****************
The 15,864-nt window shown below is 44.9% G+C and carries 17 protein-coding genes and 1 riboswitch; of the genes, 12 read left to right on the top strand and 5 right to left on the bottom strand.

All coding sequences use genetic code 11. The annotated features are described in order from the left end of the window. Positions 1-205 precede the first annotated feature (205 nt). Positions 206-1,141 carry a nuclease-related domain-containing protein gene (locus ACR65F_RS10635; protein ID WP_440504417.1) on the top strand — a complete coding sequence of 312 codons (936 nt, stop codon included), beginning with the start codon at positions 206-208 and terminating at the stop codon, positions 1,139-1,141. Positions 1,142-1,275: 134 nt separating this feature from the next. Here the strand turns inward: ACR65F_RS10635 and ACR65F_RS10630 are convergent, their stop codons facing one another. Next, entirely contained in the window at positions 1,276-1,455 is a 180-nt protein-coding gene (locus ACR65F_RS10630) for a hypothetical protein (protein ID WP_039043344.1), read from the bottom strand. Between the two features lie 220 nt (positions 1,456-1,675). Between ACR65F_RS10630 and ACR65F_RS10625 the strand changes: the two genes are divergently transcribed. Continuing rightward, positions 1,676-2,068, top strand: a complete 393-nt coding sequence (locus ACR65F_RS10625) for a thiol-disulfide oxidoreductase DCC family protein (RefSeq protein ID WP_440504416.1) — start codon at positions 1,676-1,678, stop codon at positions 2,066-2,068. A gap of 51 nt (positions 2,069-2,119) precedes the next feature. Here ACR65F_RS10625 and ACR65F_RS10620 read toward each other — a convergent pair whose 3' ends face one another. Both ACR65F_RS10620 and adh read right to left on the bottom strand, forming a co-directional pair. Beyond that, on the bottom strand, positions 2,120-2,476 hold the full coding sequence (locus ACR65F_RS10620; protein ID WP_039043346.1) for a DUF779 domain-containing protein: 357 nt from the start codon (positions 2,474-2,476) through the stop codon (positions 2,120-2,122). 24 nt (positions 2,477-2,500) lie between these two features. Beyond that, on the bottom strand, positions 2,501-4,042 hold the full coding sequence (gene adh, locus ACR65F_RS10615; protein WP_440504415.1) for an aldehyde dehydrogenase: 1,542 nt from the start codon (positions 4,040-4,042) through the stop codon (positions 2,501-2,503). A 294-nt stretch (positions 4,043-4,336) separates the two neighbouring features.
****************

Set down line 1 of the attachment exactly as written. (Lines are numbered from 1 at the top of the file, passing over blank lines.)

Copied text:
The 15,864-nt window shown below is 44.9% G+C and carries 17 protein-coding genes and 1 riboswitch; of the genes, 12 read left to right on the top strand and 5 right to left on the bottom strand.